I have wondered whether this could be a prayer: “Unto trouble let there be deliverance for them” (that is, “Let them be handed over to trouble”). Or perhaps it could be a statement about birth, since that’s one way the term for “deliverance” is used in Scripture (hence something like “Unto trouble they have been brought forth”). That would make the statement the grounds for the plea in the next stich.  But I don’t know that the term used here can be understood as a reference to goal or purpose (“unto”).

(11) In line 27, the word for performing here has to do with fulfilling a vow.  It appears that the vow includes the presentation of a thanksgiving offering to Yahweh.  Is there a better term than “perform”?  “Pay” is one possibility, but it doesn’t seem particularly helpful, given the economic connotations the term has for us.

(12) In line 29, the word translated “falling” is a strong term that refers to being pushed or knocked down.  Any suggestions for a better translation?

Posted by John Barach @ 4:47 pm | Discuss (0)
February 22, 2008


Category: Miscellaneous :: Permalink

I laughed and laughed when I saw this xkcd cartoon (HT: Remy Wilkins):

Posted by John Barach @ 9:29 am | Discuss (0)
February 21, 2008


Category: Theology :: Permalink

The other day, I was thinking about patience, which led to some thoughts on how we reify virtues.  In plain English, people treat patience as if it were a thing, something which some people have and others lack.”I don’t have a lot of patience for that kind of thing,” people say.  Or they say things like: “My wife has more patience than I do; the kids drive me nuts.”  “I’m running out of patience.”  Or: “If you’re going to take on that project, you’ll need a lot of patience.”

This way of talking doesn’t seem accurate to me.  Is patience something that you have, a quality that you possess somehow?  Or is patience something you display by continuing with a project in spite of all obstacles?  I suspect it’s the latter.  That is, someone can be patience (and thus can display “patience,” which is the quality of being patient), but a person cannot have patience as if it were a thing.  You can’t have patience in advance; you can only be patient in the midst of the project.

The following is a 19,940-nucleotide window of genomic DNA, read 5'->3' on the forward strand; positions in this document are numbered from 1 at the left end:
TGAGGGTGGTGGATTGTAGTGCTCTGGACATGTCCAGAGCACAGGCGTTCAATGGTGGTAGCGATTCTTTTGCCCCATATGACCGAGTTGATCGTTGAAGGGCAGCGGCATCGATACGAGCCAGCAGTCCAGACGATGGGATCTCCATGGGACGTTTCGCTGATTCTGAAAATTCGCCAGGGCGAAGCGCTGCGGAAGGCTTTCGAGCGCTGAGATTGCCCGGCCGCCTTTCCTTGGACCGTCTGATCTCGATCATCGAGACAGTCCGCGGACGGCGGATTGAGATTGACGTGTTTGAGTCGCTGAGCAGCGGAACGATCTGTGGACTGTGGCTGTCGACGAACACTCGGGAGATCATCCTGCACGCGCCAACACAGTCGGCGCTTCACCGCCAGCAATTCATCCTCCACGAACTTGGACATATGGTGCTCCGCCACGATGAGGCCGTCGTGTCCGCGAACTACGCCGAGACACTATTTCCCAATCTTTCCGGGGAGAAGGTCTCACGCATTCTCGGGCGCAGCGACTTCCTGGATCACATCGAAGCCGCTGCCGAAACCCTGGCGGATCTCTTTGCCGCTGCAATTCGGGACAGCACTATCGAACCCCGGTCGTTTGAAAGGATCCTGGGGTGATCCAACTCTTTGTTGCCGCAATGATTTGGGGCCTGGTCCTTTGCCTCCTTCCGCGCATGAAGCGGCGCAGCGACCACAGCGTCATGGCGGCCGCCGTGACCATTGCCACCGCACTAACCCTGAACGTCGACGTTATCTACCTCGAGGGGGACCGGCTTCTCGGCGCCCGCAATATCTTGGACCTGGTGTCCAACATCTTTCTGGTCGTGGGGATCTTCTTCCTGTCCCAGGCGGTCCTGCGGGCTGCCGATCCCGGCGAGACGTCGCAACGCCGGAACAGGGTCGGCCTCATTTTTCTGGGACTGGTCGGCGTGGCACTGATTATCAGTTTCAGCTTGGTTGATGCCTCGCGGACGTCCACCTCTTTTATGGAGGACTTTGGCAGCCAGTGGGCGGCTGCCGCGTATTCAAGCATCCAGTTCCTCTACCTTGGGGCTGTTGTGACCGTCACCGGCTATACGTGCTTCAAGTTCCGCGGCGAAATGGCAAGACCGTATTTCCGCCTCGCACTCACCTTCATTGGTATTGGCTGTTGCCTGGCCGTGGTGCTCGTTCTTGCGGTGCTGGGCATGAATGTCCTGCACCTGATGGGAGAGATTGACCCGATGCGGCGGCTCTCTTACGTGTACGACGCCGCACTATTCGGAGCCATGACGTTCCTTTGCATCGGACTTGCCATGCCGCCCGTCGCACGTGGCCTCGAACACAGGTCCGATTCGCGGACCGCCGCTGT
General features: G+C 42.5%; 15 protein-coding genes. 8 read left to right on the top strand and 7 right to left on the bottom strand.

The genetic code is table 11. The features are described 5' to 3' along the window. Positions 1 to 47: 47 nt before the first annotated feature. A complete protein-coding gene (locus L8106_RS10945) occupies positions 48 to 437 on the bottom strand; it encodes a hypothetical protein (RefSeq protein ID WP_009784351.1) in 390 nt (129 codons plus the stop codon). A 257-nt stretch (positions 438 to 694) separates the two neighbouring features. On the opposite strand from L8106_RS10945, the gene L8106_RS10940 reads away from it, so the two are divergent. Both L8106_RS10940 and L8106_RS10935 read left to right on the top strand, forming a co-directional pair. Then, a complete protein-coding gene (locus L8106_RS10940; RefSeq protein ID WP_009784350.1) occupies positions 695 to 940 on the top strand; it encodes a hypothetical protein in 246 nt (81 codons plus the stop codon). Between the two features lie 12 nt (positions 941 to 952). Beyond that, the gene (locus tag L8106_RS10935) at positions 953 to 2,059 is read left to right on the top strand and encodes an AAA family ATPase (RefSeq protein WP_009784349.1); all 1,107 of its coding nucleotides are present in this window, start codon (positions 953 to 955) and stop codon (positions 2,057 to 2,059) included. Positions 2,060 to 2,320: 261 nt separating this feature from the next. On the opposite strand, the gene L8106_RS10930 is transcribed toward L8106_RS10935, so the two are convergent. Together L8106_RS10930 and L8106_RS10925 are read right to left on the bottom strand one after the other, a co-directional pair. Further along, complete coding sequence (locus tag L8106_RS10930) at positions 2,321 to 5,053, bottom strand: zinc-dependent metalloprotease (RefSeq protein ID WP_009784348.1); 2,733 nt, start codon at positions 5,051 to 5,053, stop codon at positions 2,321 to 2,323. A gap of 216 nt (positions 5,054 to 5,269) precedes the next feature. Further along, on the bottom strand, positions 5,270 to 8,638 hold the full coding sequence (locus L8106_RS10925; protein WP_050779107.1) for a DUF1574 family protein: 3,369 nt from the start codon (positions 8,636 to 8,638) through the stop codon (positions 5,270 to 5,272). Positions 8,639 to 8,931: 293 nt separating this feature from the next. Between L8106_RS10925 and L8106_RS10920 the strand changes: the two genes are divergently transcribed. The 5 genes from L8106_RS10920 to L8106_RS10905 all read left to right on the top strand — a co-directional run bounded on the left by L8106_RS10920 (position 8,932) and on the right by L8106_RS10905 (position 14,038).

When someone says, “My wife has a lot of patience with the kids, but I run out of patience fast,” that makes it sound as if the wife (somehow) has gallons of patience while the speaker himself (somehow) ended up with only a couple tablespoons of it.  He simply has less to start with and so he runs out more quickly.  If only somehow he could get a bigger supply of it in advance.

Put like that, isn’t it obvious that this way of speaking is really an excuse?  The truth is that the guy who’s speaking puts up with the kids to a certain point.  Then they get on his nerves and he tries to control them so that they get off his nerves.  What he tries doesn’t work right away.  He gets impatient, and he allows himself to get angry.

But the very same things may get on his wife’s nerves and yet she perseveres.  She keeps speaking calmly to the children, correcting them gently, and so forth.  She doesn’t blow up.  She doesn’t throw up her hands and storm out of the room.  She remains patient.  What makes the difference?  Not that she isn’t bothered by what the kids are doing.  But also not that she has several gallons more of the substance called “patience” to start with.  The difference is that she keeps going.  She keeps doing what she ought to do.  She keeps parenting the children in spite of the obstacles.

Now by practice, she develops the kind of character that makes this endurance easier, and in our shorthand we call that character trait “patience.”  I suppose that’s okay.  But what we really mean is simply that she stays patient with her kids, whereas her husband doesn’t.  It’s not a difference in how much “patience” they possess.  It’s a difference in how they behave.

The same is true, isn’t it, with love?  People talk as if they possess love: “I have a lot of love to give” or something like that.  But love isn’t a substance you possess at a certain point in time.  Love has to do with how you think and feel and act.  If you’re treating your wife like dirt, you’re not loving her.  You don’t “have love for her.”

The same is true of perseverance, right?  Perseverance isn’t a gift God gives certain people.  It’s not as if the elect get a bunch of graces from God, some of which they share with the non-elect covenant members, but one of which they certainly don’t, namely, the gift of perseverance.  We shouldn’t reify perseverance.  That is, we shouldn’t turn it into a “thing.”  It’s not something you have to begin with (though you can, through exercise, develop traits of stick-to-it-iveness and perseverance in general).  Perseverance is really just persevering.